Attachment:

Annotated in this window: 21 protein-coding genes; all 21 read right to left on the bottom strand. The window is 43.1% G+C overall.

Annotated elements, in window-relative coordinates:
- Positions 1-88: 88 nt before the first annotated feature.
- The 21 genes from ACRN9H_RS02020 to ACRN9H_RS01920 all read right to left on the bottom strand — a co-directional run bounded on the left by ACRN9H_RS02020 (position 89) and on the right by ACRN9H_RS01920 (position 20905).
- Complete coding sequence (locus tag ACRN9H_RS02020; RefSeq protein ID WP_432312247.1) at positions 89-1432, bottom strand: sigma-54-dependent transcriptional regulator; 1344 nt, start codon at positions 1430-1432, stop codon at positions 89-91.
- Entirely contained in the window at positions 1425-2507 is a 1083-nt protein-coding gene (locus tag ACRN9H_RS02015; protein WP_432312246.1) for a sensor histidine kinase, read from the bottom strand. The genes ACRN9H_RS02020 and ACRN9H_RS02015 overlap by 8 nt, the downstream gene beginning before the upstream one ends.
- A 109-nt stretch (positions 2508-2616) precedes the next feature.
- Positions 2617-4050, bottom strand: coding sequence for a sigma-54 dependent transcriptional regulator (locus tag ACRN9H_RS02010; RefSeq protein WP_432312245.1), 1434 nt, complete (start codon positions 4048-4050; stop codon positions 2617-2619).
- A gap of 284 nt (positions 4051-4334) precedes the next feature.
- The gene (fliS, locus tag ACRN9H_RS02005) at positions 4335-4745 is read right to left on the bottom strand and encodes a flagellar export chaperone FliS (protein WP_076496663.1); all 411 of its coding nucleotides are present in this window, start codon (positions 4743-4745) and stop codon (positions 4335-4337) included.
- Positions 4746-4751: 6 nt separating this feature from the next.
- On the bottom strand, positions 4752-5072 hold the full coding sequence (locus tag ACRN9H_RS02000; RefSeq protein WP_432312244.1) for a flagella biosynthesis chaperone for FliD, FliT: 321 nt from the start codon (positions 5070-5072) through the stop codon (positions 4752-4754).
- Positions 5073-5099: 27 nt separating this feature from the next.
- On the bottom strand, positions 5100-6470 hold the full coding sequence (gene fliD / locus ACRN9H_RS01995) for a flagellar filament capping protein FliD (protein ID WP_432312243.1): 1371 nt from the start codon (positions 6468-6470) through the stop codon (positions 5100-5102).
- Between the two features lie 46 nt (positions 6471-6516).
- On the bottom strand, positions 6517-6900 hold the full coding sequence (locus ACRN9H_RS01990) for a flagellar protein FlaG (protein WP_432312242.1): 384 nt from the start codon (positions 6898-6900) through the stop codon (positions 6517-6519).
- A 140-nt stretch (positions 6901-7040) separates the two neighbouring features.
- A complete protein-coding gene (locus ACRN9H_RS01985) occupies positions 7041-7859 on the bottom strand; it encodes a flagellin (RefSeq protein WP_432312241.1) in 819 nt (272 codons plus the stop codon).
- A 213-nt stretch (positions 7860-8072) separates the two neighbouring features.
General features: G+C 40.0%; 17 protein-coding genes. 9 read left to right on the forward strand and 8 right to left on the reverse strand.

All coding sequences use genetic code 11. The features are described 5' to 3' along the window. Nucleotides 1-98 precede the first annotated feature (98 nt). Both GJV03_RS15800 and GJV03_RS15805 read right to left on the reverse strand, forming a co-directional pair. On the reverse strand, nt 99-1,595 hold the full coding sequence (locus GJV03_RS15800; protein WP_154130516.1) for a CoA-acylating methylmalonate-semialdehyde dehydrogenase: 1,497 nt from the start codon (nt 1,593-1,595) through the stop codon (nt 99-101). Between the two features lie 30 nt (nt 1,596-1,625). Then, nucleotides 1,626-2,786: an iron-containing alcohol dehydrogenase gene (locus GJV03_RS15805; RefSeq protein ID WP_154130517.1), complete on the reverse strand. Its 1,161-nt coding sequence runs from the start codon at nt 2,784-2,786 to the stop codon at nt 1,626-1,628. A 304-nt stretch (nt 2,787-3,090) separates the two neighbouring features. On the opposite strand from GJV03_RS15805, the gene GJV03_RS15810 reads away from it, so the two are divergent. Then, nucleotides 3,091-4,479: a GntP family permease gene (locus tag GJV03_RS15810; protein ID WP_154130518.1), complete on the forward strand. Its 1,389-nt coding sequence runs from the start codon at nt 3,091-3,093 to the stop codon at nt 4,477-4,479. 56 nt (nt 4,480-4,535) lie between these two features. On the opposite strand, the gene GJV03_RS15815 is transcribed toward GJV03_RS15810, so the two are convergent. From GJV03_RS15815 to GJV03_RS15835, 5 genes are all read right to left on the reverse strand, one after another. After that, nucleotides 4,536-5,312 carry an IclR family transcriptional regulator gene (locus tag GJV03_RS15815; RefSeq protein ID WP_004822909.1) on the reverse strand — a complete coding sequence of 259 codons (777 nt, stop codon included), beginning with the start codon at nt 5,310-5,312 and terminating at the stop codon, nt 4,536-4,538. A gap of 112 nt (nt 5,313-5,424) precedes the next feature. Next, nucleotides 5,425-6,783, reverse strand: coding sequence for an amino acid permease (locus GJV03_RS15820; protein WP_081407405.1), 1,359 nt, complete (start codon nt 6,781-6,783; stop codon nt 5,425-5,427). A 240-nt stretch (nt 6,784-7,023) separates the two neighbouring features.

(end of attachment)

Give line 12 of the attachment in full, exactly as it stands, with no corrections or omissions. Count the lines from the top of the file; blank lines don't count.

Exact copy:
- On the bottom strand, positions 4752-5072 hold the full coding sequence (locus tag ACRN9H_RS02000; RefSeq protein WP_432312244.1) for a flagella biosynthesis chaperone for FliD, FliT: 321 nt from the start codon (positions 5070-5072) through the stop codon (positions 4752-4754).